Progress was made on all four objectives. The primary objective of this project is to identify native and foreign proteins or peptides (very small proteins) that provide resistance to the host crop (primarily corn and cotton) against fungal invasion and/or aflatoxin (compounds that are toxic and carcinogenic to humans and animals) contamination, and to test the efficacy of these genes by classical or molecular breeding of cotton and corn. Under Objective 1, Agricultural Research Service (ARS) scientists in New Orleans, Louisiana, made significant progress in identifying several native proteins in corn kernels that resist infection by the fungus, Aspergillus (A.) flavus that produces aflatoxins. Such resistance associated proteins and their corresponding genes have been identified in corn lines and these genes have been transferred to commercial varieties by classical breeding. After several field tests in the U.S. these varieties demonstrated aflatoxin-resistance comparable to known resistant lines. In collaboration with the International Institute of Tropical Agriculture, Nigeria, six corn lines (TZAR 101-106) were developed and they showed resistance not only to aflatoxin-producing fungi but also to a Fusarium fungus that produces another toxin called fumonisin. Using these resistant lines, several drought-tolerant lines were developed and they are being field/lab-tested in Nigeria/Southern Regional Research Center (SRRC). Under Objective 2, ARS scientists in New Orleans, Louisiana, have initiated experiments on a genome-wide transcriptome (the sum of all the actively expressed genes of a corn plant) analysis of the corn-A. flavus interaction. In collaboration with The J. Craig Venter Institute (JCVI) we will be using the modern ribonucleic acid-sequencing (RNA-Seq; a means of determining levels of activity of individual genes in both the fungus and corn) technique to study expression of genes during the corn-A. flavus interaction. We will be comparing A. flavus-infected kernels of TZAR 102 (a hybrid corn line derived from aflatoxin resistant germplasm developed in the U.S. and an African line that exhibits superior resistance to drought and ear rot), released by ARS-SRRC, along with a resistant line MI 82 and a susceptible check Va35 to delineate the molecular genetic differences that might explain the enhanced resistance to A. flavus observed in the TZAR 102 line. Corn seed has been infected with the A. flavus strain and we have collected the infected seed at 4 different time points (0, 8, 72 and 168 hours). The infected seed has been processed to stabilize the RNA needed for RNA-Seq analysis and the samples have been shipped to JCVI for sequencing. Data generated from RNA sequencing will be analyzed in-house. An interactome (the whole set of molecular interactions in a particular cell) analysis based on the RNA-Seq data will be performed enabling identification of key global regulators of A. flavus growth and aflatoxin biosynthesis as well as developmental and virulence (ability to cause infection) factors that can serve as targets for intervention strategies. This analysis will shed light specifically on the mechanisms of fungal pathogenesis and corn resistance. In cotton, we identified twenty-eight genes from infected cotton boll pericarp (outer coat) and seeds whose expression differed significantly compared to non-infected bolls. The Spot11 catalase gene showed up-regulation in inoculated locules (a segment of a cotton boll) and it is currently being evaluated in transgenic cotton. Recently, following a genome-wide transcriptome profiling that identified differentially expressed cotton genes in response to infection with both toxigenic and atoxigenic strains of A. flavus, a comparative transcriptome analysis was also performed that identified genes that were significantly differentially expressed in corn and peanut in response to A. flavus. We identified 732 unique genes with only 26 genes common across all three crops that were considered candidate A. flavus resistance genes which could be used to improve resistance to aflatoxin resistance. Under Objective 3, we made significant progress in genetic engineering of corn and cotton to introduce genes for resistance to A. flavus growth and aflatoxin production. (a) Transgenic corn kernels expressing a synthetic peptide gene AGM 182 (modeled after an antimicrobial peptide from horseshoe crab) demonstrated a significant reduction in fungal growth and aflatoxin contamination (76-98% reduction in third generation kernels). In a similar experiment, reduction in fungal growth and toxin production was also observed from sixth generation corn kernels expressing a gene from another plant, hyacinth beans, that encodes a novel antifungal seed protein. This antifungal protein inhibits a key enzyme (a-amylase) that is necessary for the fungus to grow and infect seed. (b) Significant progress has also been achieved in experiments to understand the contribution of native corn kernel proteins to A. flavus resistance. One such protein is called Pathogenesis–Related maize seed protein (PRms). To understand its role in fungal resistance the gene was first silenced using a ribonucleic acid interference (RNAi, a technology that enables specific genes to be targeted for down-regulation or silencing) approach in transgenic corn lines. Down-regulation of PRms in transgenic kernels resulted in a ~250-350% increase in A. flavus growth accompanied by a 4.5 to 7.5-fold higher accumulation of aflatoxins than the control plants, confirming its central role in fungal resistance. This particular gene also affected the functioning of other genes believed to be involved in disease resistance. Similar RNAi-based approaches were carried out to silence fungal genes as well that are critical for the fungus to grow, infect and produce toxins. Our efforts to silence fungal genes such as fungal a-amylase (essential for fungal growth), VeA and NsdC [required by A. flavus for the production of aflatoxin and sclerotia (fungal survival structures)] have yielded aflatoxin resistance in transgenic kernels. (c) Unlike in corn, no resistant germplasm (seed stock) to A. flavus has been identified in cotton so far. ARS scientists in New Orleans, Louisiana, in collaboration with scientists at the University of Louisiana-Lafayette studied a wide variety of cotton germplasm to try and identify lines that demonstrate natural resistance to A. flavus infection and aflatoxin accumulation. Representative lines from three different species: Gossypium (G.) arboreum (old world cotton), G. barbadense (Pima cotton), and G. hirsutum (upland cotton) were screened with a green fluorescent protein (GFP) expressing A. flavus strain to assess any innate resistance to the fungus. Some cotton varieties of G. arboreum were the most resistant and commercially cultivated upland cotton varieties were moderately susceptible to A. flavus infection. (d) Substantial progress was also made on the correlation between cottonseed with rich reserves of lipids (a type of fat molecule that can serve as a nutrient source for fungi) and A. flavus infection and aflatoxin accumulation. Lipid accumulation in developing cottonseed was well-correlated with the ability of an aflatoxin-producing fungal strain to grow and produce aflatoxins compared to no toxin production by a non-toxin producing fungal strain. This study is useful to understand factors controlling A. flavus infection and aflatoxin production in developing cottonseed. (e) Transgenic cotton lines expressing a synthetic peptide designated D4E1 demonstrated antifungal effects against A. flavus under greenhouse conditions or seedling pathogens under field conditions. They were field-tested in collaboration with University of Arizona for resistance to aflatoxin contamination. Recent results from the small field experiment were inconclusive due to lack of A. flavus infection and aflatoxin contamination. Toxin detection procedures in corn and other crops are time consuming, destructive, inconsistent, and costly. Therefore, under Objective 4, ARS scientists in New Orleans, Louisiana, in collaboration with Geosystems Research Institute (GRI) of Mississippi State University (MSU) based at the Stennis Space Center, Mississippi, developed a non-invasive hyperspectral imaging technique (collecting and processing information from across the light-spectrum) to detect and quantify aflatoxins in corn kernels. Hyperspectral instruments have already demonstrated the ability to differentiate toxigenic and atoxigenic A. flavus strains. A spectral signature to detect aflatoxin contaminated corn has been developed (U.S. Patent #8,563,934). A prototype multi-spectral imaging system for use in the field, as well as at grain inspection facilities has been designed. The patent has been licensed to Secure Food Solutions, Inc. (SFS), a Tennesse-based company, towards developing aflatoxin screening and removal technologies for automated grain handling systems in the U.S. and international markets. For this purpose, a Cooperative Research and Development Agreement was established on “Specialized high-resolution imaging system for rapid batch screening of aflatoxin in corn.” With funding from Gates Foundation and United States Agency for International Development we developed a portable technology to detect aflatoxin contamination in single corn cobs for farmers in the developing countries. We are also in the process of developing “AflaGoggles" for screening aflatoxin contamination in maize”-a quick and simple tool for detecting aflatoxin in corn especially in African countries. Funding from the National Science Foundation has also enabled a joint effort among SFS, MSU, and USDA on “Novel method to improve aflatoxin detection accuracy of multispectral imaging technology” to develop commercial, rapid, screening equipment for aflatoxin contaminated corn.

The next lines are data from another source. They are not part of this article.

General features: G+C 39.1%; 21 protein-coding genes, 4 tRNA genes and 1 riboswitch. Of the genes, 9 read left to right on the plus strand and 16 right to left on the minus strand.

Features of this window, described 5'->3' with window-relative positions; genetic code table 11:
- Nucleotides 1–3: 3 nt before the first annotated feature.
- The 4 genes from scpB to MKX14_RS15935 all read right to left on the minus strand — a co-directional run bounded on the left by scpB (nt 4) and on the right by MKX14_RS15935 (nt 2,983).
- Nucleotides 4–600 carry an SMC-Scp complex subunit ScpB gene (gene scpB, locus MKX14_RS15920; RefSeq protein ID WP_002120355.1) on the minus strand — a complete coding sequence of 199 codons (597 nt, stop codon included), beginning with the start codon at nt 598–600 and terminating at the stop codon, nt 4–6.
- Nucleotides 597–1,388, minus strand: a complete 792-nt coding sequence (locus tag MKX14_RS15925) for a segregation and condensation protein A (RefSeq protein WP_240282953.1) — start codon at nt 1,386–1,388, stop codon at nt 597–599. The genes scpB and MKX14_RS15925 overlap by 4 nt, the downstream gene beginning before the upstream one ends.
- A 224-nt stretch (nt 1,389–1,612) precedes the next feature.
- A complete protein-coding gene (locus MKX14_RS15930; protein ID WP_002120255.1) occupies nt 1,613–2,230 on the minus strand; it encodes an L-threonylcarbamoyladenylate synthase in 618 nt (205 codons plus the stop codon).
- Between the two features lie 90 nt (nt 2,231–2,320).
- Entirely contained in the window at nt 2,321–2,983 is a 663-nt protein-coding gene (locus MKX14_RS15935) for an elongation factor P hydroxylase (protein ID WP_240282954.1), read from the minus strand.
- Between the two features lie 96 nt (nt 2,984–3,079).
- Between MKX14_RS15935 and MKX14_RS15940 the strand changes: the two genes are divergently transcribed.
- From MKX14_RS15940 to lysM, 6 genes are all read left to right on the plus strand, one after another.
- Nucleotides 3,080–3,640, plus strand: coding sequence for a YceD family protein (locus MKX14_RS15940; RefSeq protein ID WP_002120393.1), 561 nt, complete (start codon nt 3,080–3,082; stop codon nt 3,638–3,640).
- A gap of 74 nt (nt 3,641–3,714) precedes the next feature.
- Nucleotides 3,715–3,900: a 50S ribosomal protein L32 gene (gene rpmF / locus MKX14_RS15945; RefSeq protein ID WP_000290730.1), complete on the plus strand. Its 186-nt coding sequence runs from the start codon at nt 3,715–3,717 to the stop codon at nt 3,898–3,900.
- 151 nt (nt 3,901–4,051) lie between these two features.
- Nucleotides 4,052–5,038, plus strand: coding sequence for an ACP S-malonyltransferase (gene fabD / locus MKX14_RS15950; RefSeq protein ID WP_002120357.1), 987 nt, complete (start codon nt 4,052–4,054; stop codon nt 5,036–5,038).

1. Development of aflatoxin and fumonisin-tolerant corn lines. Agricultural Research Service (ARS) scientists in New Orleans, Louisiana, in collaboration with the International Institute of Tropical Agriculture, Nigeria developed six corn varieties (TZAR101-106) with resistance to contamination by the aflatoxin (compounds that are toxic and carcinogenic to humans and animals) producing fungus, Aspergillus flavus. In a recent field trial these six lines also demonstrated resistance to another fungus, Fusarium, responsible for producing a toxin called fumonisin. Using these lines several drought tolerant lines were also developed that will be used by growers in African countries to reduce the incidence of aflatoxin and fumonisin contamination in corn.